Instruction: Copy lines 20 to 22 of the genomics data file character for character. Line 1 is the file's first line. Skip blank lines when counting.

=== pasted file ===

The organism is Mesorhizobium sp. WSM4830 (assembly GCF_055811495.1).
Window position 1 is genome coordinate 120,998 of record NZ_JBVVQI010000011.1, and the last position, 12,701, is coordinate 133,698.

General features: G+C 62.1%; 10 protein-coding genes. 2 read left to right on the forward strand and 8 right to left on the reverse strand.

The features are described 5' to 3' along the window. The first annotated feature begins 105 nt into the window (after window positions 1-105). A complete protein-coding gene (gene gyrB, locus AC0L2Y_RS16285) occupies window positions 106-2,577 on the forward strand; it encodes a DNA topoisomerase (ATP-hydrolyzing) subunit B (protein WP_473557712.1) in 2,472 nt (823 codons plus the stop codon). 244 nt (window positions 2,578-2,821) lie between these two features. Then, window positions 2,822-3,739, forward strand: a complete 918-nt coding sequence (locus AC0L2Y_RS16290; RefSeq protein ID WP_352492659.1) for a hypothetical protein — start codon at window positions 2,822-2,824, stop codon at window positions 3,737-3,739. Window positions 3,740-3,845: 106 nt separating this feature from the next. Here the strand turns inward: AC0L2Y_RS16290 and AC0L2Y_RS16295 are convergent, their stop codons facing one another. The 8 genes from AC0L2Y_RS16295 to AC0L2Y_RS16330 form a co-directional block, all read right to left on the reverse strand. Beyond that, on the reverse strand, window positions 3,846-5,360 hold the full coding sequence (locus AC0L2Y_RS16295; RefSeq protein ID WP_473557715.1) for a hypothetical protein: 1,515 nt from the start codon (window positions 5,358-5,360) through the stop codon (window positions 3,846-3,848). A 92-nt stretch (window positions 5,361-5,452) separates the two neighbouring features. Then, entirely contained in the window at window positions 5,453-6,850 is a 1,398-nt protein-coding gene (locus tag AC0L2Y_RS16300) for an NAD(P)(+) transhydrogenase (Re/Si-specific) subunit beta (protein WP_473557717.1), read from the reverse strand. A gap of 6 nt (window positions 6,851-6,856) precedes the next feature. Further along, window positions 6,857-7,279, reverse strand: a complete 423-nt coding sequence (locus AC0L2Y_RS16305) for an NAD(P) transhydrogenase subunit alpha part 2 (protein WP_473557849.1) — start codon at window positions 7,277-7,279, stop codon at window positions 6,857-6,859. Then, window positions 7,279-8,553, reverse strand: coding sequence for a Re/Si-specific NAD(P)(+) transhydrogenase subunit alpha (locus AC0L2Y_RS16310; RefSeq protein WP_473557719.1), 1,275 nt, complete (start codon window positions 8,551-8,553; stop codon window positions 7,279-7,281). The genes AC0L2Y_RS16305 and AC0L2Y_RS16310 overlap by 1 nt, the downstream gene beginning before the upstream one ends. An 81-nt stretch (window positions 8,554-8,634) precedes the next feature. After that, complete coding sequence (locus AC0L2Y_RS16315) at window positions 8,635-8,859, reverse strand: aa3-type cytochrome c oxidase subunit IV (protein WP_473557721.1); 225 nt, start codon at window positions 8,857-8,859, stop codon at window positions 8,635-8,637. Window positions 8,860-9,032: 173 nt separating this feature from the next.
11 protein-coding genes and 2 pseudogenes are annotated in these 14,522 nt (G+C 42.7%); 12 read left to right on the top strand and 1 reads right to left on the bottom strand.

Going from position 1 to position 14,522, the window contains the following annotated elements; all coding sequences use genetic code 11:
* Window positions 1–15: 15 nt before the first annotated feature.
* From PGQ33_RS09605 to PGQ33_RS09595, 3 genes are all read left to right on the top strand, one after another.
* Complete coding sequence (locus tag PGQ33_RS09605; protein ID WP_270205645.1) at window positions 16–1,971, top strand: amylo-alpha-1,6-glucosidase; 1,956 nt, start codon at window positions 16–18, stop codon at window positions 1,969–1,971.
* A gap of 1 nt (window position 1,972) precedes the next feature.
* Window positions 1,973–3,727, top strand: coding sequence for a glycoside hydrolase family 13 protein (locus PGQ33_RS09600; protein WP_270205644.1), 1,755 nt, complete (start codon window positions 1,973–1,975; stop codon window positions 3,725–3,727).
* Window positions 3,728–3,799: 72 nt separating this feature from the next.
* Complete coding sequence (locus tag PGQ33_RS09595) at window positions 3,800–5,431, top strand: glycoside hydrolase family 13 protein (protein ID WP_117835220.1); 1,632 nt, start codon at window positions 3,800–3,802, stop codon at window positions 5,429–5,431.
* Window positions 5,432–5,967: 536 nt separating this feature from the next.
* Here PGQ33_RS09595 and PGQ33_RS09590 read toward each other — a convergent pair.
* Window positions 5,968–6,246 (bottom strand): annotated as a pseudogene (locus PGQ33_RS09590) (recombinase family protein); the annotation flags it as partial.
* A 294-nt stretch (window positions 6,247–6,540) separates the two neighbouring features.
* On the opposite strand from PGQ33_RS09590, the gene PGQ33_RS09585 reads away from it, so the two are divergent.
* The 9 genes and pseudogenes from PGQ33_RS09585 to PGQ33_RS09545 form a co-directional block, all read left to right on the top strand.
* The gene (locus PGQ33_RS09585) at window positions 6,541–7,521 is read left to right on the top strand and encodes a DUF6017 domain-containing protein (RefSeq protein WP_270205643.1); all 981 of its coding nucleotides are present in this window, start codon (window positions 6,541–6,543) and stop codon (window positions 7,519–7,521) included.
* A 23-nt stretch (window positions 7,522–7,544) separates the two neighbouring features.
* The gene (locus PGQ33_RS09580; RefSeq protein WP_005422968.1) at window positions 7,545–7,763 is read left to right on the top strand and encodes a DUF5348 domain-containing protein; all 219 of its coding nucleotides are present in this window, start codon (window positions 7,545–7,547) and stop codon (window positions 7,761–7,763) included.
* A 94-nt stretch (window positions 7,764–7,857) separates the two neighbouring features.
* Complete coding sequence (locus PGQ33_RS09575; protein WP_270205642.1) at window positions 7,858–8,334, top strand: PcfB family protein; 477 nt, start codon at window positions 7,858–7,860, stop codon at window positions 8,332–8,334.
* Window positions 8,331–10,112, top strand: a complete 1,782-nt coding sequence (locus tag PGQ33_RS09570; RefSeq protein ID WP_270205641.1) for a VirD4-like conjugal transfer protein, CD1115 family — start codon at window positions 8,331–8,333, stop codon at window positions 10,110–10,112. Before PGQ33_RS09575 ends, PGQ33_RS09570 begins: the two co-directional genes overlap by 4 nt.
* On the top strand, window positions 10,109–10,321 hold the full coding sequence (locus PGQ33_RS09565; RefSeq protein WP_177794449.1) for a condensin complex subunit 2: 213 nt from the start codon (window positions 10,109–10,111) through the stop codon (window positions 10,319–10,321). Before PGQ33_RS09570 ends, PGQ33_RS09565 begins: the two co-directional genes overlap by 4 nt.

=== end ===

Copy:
* The gene (locus PGQ33_RS09585) at window positions 6,541–7,521 is read left to right on the top strand and encodes a DUF6017 domain-containing protein (RefSeq protein WP_270205643.1); all 981 of its coding nucleotides are present in this window, start codon (window positions 6,541–6,543) and stop codon (window positions 7,519–7,521) included.
* A 23-nt stretch (window positions 7,522–7,544) separates the two neighbouring features.
* The gene (locus PGQ33_RS09580; RefSeq protein WP_005422968.1) at window positions 7,545–7,763 is read left to right on the top strand and encodes a DUF5348 domain-containing protein; all 219 of its coding nucleotides are present in this window, start codon (window positions 7,545–7,547) and stop codon (window positions 7,761–7,763) included.